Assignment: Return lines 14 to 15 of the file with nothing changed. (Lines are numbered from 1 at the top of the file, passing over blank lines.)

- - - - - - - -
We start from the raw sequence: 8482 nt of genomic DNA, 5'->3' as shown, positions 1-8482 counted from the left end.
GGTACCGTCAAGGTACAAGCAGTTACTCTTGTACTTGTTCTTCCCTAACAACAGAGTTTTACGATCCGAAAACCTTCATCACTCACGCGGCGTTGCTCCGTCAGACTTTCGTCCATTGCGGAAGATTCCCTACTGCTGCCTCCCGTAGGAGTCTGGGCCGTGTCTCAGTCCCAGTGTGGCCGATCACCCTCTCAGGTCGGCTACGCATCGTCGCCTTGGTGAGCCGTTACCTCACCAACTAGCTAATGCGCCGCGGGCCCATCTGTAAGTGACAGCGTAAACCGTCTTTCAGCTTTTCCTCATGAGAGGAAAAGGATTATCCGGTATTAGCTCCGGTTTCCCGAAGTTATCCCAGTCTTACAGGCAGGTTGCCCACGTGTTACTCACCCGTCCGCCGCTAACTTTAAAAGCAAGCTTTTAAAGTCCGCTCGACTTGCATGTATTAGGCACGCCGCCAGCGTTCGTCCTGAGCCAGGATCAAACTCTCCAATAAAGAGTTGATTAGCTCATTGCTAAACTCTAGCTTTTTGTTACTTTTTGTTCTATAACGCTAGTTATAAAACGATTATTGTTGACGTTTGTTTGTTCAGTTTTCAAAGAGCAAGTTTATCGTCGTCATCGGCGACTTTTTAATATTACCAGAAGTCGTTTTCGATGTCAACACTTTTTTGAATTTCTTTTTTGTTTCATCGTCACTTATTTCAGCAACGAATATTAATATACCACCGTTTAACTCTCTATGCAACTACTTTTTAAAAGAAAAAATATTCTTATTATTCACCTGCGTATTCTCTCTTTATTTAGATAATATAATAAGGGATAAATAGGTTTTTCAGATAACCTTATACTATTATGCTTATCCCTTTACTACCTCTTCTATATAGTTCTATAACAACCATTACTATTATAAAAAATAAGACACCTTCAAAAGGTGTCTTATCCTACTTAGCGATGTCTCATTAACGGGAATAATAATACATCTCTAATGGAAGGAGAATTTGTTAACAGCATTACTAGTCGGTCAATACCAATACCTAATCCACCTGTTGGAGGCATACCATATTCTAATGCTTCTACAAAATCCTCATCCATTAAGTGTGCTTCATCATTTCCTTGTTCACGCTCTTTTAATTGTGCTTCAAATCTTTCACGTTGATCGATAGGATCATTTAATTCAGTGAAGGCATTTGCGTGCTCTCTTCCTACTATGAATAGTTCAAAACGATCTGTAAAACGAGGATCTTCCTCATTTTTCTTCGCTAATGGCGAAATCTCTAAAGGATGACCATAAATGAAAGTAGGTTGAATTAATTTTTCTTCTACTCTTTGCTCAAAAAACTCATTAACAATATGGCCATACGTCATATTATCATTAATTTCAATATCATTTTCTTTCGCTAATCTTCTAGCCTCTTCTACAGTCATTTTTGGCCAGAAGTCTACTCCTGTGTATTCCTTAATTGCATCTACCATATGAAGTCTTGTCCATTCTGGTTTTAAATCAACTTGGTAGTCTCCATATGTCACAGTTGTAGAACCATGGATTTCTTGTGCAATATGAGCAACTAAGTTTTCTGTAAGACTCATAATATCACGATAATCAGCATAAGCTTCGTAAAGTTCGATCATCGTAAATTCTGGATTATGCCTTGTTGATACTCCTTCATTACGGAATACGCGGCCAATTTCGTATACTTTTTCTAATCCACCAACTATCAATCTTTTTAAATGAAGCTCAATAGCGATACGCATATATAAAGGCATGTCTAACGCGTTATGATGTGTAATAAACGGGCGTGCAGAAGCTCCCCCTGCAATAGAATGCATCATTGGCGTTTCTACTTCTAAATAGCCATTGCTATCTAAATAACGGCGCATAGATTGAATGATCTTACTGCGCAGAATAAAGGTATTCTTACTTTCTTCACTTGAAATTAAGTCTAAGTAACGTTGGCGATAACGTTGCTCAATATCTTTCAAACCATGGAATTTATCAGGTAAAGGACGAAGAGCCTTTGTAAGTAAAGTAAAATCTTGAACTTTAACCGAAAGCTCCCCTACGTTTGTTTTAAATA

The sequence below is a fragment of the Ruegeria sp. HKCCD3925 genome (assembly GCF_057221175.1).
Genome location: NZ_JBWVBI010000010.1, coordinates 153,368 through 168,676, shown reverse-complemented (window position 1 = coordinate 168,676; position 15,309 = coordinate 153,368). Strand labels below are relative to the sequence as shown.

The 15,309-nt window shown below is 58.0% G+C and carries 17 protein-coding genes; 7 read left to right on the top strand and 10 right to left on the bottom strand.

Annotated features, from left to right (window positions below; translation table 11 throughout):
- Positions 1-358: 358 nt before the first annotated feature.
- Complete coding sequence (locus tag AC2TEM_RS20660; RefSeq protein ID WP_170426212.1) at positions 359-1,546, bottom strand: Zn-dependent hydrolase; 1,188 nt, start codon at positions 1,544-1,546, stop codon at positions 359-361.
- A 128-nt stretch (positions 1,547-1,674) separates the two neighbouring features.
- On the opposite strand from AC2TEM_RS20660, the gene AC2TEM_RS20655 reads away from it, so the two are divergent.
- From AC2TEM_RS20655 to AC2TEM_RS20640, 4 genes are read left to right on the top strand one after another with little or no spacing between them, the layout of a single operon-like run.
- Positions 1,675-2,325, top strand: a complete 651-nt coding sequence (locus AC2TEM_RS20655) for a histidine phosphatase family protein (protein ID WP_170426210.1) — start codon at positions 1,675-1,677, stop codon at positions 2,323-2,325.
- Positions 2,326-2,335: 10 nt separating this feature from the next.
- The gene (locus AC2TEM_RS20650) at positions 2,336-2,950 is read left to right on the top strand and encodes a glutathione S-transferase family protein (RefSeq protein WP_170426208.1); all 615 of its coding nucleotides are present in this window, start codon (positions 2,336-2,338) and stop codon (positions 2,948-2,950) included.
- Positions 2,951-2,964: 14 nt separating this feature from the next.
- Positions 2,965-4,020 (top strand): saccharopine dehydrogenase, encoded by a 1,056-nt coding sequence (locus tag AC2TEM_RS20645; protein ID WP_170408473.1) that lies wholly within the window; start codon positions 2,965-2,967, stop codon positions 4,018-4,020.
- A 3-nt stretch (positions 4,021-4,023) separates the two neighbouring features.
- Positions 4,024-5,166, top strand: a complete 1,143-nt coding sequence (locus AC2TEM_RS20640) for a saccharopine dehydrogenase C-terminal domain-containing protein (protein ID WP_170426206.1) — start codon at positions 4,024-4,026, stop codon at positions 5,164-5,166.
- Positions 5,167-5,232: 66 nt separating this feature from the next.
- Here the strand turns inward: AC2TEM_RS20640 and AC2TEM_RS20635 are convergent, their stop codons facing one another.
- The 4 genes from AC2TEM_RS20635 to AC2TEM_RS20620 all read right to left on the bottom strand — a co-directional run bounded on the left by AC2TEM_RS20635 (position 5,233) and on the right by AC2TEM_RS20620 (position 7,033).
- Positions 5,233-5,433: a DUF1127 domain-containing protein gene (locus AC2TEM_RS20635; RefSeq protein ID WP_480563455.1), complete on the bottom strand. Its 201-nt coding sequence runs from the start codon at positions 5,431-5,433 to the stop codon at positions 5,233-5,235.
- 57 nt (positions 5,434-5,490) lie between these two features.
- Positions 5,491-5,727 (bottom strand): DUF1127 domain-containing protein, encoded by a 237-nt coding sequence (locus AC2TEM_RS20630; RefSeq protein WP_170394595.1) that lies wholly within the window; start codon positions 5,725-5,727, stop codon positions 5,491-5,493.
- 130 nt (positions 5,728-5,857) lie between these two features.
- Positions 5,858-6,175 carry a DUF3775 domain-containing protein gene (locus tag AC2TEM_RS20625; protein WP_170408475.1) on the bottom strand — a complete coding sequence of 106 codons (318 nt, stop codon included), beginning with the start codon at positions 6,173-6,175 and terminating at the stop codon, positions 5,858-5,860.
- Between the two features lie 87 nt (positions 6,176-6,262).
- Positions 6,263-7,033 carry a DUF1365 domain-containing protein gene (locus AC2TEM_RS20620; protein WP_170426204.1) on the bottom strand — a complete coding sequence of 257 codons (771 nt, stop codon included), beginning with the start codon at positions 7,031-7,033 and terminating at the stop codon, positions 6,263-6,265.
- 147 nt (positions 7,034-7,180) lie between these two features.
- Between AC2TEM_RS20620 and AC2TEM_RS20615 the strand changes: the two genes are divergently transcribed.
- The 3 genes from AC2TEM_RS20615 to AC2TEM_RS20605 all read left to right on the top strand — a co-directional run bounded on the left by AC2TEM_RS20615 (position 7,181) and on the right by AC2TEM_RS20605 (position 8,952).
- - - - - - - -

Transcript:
- The gene (locus AC2TEM_RS20650) at positions 2,336-2,950 is read left to right on the top strand and encodes a glutathione S-transferase family protein (RefSeq protein WP_170426208.1); all 615 of its coding nucleotides are present in this window, start codon (positions 2,336-2,338) and stop codon (positions 2,948-2,950) included.
- Positions 2,951-2,964: 14 nt separating this feature from the next.